I'm now on the sidelines as a professional, shooting or reporting on games and I would get all types of hype for a steal instead of a bucket. I remember what that feeling was like when I played. It's a subtle flex that can give you confidence. Or when I would see a block. There is no better feeling than seeing someone come at you with full confidence, wanting to get that two or three points, and you come out with the absolute stop, bringing that person to the floor and getting possession back.
It's a constant mental battle that only you can win. You can be hot all night and then get absolutely bodied. And you still have to find the inner strength to get down the court, forget what just happened and hit the shot. That's confidence that no person can teach you. No coach can help you with. No teammate can challenge you with. It's your own battle that you need to control, which takes an incredible amount of mental strength.
That growing confidence is not cockiness. It's not arrogance. It's the constant pursuit of wanting to get better, something that Kobe taught every time he stepped on the hardwood. Something that you can only find in the sport of basketball. I played other sports growing up, but nothing hit home for me like the court did.
Basketball saved my life. That sport, that discipline, that constant desire to grow, to better myself, to be a better teammate, everything that that sport encompasses. It saved my life. It was one of the few things that gave me confidence, because I saw the kind of confidence Kobe had on the hardwood. I wanted to emmulate that on and off the court. I try my best to do that now with my own personal life.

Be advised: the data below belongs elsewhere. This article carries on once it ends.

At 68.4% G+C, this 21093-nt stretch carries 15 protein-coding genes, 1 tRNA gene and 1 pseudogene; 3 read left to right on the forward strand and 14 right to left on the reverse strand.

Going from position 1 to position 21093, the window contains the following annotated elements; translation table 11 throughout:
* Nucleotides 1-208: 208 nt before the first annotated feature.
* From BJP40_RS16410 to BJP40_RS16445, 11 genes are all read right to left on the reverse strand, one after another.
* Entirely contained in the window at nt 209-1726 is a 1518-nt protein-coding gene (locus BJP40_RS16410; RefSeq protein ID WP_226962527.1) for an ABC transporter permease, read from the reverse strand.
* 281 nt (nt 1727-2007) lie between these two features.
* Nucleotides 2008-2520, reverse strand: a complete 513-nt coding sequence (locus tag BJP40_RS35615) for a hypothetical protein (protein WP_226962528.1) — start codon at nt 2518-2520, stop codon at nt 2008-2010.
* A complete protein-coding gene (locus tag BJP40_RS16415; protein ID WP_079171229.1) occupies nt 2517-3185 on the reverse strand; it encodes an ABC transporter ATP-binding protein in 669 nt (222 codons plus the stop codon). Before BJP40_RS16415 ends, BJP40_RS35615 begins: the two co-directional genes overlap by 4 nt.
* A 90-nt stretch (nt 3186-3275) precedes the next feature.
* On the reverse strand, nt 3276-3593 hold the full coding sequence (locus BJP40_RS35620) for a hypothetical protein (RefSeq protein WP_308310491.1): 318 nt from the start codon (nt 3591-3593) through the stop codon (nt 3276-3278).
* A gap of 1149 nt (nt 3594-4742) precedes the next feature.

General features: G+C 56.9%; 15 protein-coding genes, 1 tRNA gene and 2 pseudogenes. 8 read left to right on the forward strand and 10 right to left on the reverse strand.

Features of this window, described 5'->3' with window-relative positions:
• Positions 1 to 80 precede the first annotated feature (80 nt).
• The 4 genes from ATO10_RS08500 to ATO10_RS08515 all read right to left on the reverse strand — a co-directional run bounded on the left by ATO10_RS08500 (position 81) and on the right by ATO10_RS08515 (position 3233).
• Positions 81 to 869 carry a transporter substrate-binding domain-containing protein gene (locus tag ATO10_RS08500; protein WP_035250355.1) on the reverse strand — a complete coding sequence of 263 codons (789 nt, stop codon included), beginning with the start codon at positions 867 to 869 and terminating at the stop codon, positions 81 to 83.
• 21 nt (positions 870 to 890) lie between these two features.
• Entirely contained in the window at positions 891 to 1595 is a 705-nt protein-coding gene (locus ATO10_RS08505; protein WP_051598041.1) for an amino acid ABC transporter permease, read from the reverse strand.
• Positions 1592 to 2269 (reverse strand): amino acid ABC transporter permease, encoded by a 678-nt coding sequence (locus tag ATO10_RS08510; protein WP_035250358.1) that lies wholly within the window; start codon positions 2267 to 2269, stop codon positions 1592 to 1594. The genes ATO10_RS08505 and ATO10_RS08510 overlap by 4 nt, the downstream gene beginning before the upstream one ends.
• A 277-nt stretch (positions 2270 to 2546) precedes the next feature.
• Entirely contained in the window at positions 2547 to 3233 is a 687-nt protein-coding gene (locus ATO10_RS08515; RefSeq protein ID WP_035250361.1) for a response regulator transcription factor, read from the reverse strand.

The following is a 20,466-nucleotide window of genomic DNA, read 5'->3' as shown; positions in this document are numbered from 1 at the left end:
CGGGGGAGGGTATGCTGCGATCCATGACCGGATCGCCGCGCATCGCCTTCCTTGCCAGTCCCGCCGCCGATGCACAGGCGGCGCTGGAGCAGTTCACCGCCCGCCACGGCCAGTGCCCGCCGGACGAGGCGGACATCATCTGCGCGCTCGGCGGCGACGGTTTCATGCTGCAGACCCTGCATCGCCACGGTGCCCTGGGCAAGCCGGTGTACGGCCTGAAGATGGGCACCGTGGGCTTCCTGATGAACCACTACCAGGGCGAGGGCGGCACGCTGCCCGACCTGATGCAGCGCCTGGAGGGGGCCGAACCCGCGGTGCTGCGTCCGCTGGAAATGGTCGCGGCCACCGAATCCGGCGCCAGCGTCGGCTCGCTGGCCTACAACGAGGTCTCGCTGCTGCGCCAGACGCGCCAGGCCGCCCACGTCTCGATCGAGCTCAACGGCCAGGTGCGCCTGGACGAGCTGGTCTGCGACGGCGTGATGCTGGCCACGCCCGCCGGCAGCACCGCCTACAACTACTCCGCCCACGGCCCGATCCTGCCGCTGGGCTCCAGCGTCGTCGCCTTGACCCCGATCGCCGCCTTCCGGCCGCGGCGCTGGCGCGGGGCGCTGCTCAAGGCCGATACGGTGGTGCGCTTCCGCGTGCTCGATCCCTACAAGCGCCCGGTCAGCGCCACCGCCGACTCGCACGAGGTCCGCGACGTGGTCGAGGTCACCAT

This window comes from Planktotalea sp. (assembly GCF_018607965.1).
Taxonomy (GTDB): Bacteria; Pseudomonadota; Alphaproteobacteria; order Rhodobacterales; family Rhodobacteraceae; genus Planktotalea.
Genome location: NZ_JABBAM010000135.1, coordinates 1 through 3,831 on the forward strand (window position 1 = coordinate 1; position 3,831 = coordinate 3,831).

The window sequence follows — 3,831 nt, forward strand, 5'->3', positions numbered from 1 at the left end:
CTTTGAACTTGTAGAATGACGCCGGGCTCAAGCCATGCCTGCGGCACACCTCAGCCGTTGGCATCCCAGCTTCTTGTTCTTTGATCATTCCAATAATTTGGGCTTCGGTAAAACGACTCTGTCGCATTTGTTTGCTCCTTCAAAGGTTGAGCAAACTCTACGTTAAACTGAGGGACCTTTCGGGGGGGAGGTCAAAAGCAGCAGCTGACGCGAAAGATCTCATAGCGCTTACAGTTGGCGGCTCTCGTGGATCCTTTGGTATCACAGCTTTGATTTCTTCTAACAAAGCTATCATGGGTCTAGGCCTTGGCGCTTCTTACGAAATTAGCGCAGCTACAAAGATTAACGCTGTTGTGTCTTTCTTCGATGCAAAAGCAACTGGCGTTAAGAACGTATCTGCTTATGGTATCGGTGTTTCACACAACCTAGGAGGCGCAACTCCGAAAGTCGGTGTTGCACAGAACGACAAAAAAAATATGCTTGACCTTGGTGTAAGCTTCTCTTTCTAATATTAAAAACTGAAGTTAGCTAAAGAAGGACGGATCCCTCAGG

That is why sports matter. That is why I get beyond angry when I hear the statement, "Sports don't matter. They're just entertainment. Athletes are too glorified now. Just dribble. Just catch. Just throw. Just hit the ball."
The reason Kobe's loss is larger than many is because of the way he used a sport to teach a lesson. The way he used a jump shot to explain confidence. The way he used being blocked to explain getting up after a failure. The way he used an assist to show how to lift other people up. It was something so simple that taught absolute life lessons that if a parent, teacher, adult, family member, anyone further along in their age said, you would brush it off.
Thank you Kobe.
Thank you for showing that sports do matter. Thank you for showing what the sport of basketball can do for someone. Thank you for being a voice for the downtrodden. Thank you for being a pillar of hope for the city of LA. Thank you for your writings and Academy Award winning short film that just hits differently now. Thank you for impacting my generation to where we would yell "Kobe" after any shot. Thank you for being an inspiration to a little six year old Chicago girl who tried to hit a fader on the right wing. Thank you for the Mamba Mentality.
But most importantly, thank you for being an absolute hero for all people, across the world. Your legacy and legend will never be forgotten.
Because you never forget the teacher of life lessons.
Awesome take Karli! Will miss seeing you on the air and at games!ReplyDelete